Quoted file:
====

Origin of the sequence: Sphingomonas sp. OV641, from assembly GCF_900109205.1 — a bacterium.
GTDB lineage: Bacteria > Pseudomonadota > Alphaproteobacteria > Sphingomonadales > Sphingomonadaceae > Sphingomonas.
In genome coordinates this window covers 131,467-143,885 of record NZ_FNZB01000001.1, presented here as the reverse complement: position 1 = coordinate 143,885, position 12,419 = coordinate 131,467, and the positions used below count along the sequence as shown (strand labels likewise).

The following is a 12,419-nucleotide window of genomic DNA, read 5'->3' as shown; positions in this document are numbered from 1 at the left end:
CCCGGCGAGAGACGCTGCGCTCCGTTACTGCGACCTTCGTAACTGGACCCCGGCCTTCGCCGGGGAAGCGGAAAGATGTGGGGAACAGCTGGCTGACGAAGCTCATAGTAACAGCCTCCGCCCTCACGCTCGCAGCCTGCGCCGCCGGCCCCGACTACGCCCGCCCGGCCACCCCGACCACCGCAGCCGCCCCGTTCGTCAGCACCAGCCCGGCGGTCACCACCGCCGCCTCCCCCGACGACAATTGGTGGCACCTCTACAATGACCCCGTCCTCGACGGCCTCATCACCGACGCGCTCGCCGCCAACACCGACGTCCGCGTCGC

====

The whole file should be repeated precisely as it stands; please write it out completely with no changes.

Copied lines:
Origin of the sequence: Sphingomonas sp. OV641, from assembly GCF_900109205.1 — a bacterium.
GTDB lineage: Bacteria > Pseudomonadota > Alphaproteobacteria > Sphingomonadales > Sphingomonadaceae > Sphingomonas.
In genome coordinates this window covers 131,467-143,885 of record NZ_FNZB01000001.1, presented here as the reverse complement: position 1 = coordinate 143,885, position 12,419 = coordinate 131,467, and the positions used below count along the sequence as shown (strand labels likewise).

The following is a 12,419-nucleotide window of genomic DNA, read 5'->3' as shown; positions in this document are numbered from 1 at the left end:
CCCGGCGAGAGACGCTGCGCTCCGTTACTGCGACCTTCGTAACTGGACCCCGGCCTTCGCCGGGGAAGCGGAAAGATGTGGGGAACAGCTGGCTGACGAAGCTCATAGTAACAGCCTCCGCCCTCACGCTCGCAGCCTGCGCCGCCGGCCCCGACTACGCCCGCCCGGCCACCCCGACCACCGCAGCCGCCCCGTTCGTCAGCACCAGCCCGGCGGTCACCACCGCCGCCTCCCCCGACGACAATTGGTGGCACCTCTACAATGACCCCGTCCTCGACGGCCTCATCACCGACGCGCTCGCCGCCAACACCGACGTCCGCGTCGC